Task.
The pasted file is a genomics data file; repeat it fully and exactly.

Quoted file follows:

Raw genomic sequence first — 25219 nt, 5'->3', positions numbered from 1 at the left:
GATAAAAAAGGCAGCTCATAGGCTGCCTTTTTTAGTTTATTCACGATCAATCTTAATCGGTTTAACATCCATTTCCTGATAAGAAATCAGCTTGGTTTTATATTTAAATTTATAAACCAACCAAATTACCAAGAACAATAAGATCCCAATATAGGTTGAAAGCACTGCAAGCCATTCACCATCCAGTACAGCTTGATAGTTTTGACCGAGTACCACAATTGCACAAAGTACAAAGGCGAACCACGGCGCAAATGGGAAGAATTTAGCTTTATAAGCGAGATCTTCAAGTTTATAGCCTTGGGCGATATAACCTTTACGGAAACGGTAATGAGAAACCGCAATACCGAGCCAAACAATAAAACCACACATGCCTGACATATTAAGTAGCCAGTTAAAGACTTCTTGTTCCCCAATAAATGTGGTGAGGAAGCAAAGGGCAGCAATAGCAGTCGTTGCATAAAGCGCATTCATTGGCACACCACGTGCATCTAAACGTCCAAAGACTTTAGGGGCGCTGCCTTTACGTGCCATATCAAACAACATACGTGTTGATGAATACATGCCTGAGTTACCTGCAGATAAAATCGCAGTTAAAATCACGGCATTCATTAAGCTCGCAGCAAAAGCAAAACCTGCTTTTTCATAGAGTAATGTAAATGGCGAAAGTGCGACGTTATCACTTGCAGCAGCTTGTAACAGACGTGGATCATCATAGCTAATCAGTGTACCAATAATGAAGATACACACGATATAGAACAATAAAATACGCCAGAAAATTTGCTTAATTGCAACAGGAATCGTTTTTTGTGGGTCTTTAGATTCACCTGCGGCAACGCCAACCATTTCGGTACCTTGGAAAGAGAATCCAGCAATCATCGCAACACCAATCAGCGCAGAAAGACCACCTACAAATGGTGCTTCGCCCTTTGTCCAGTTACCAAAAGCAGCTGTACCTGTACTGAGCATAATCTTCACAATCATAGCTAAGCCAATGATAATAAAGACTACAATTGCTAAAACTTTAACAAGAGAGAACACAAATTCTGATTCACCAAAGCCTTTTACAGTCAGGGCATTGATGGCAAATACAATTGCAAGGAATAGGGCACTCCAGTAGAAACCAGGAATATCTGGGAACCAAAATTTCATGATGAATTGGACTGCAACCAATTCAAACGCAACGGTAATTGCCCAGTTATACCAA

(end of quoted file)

Raw genomic sequence first — 25219 nt, 5'->3', positions numbered from 1 at the left:
GATAAAAAAGGCAGCTCATAGGCTGCCTTTTTTAGTTTATTCACGATCAATCTTAATCGGTTTAACATCCATTTCCTGATAAGAAATCAGCTTGGTTTTATATTTAAATTTATAAACCAACCAAATTACCAAGAACAATAAGATCCCAATATAGGTTGAAAGCACTGCAAGCCATTCACCATCCAGTACAGCTTGATAGTTTTGACCGAGTACCACAATTGCACAAAGTACAAAGGCGAACCACGGCGCAAATGGGAAGAATTTAGCTTTATAAGCGAGATCTTCAAGTTTATAGCCTTGGGCGATATAACCTTTACGGAAACGGTAATGAGAAACCGCAATACCGAGCCAAACAATAAAACCACACATGCCTGACATATTAAGTAGCCAGTTAAAGACTTCTTGTTCCCCAATAAATGTGGTGAGGAAGCAAAGGGCAGCAATAGCAGTCGTTGCATAAAGCGCATTCATTGGCACACCACGTGCATCTAAACGTCCAAAGACTTTAGGGGCGCTGCCTTTACGTGCCATATCAAACAACATACGTGTTGATGAATACATGCCTGAGTTACCTGCAGATAAAATCGCAGTTAAAATCACGGCATTCATTAAGCTCGCAGCAAAAGCAAAACCTGCTTTTTCATAGAGTAATGTAAATGGCGAAAGTGCGACGTTATCACTTGCAGCAGCTTGTAACAGACGTGGATCATCATAGCTAATCAGTGTACCAATAATGAAGATACACACGATATAGAACAATAAAATACGCCAGAAAATTTGCTTAATTGCAACAGGAATCGTTTTTTGTGGGTCTTTAGATTCACCTGCGGCAACGCCAACCATTTCGGTACCTTGGAAAGAGAATCCAGCAATCATCGCAACACCAATCAGCGCAGAAAGACCACCTACAAATGGTGCTTCGCCCTTTGTCCAGTTACCAAAAGCAGCTGTACCTGTACTGAGCATAATCTTCACAATCATAGCTAAGCCAATGATAATAAAGACTACAATTGCTAAAACTTTAACAAGAGAGAACACAAATTCTGATTCACCAAAGCCTTTTACAGTCAGGGCATTGATGGCAAATACAATTGCAAGGAATAGGGCACTCCAGTAGAAACCAGGAATATCTGGGAACCAAAATTTCATGATGAATTGGACTGCAACCAATTCAAACGCAACGGTAATTGCCCAGTTATACCAA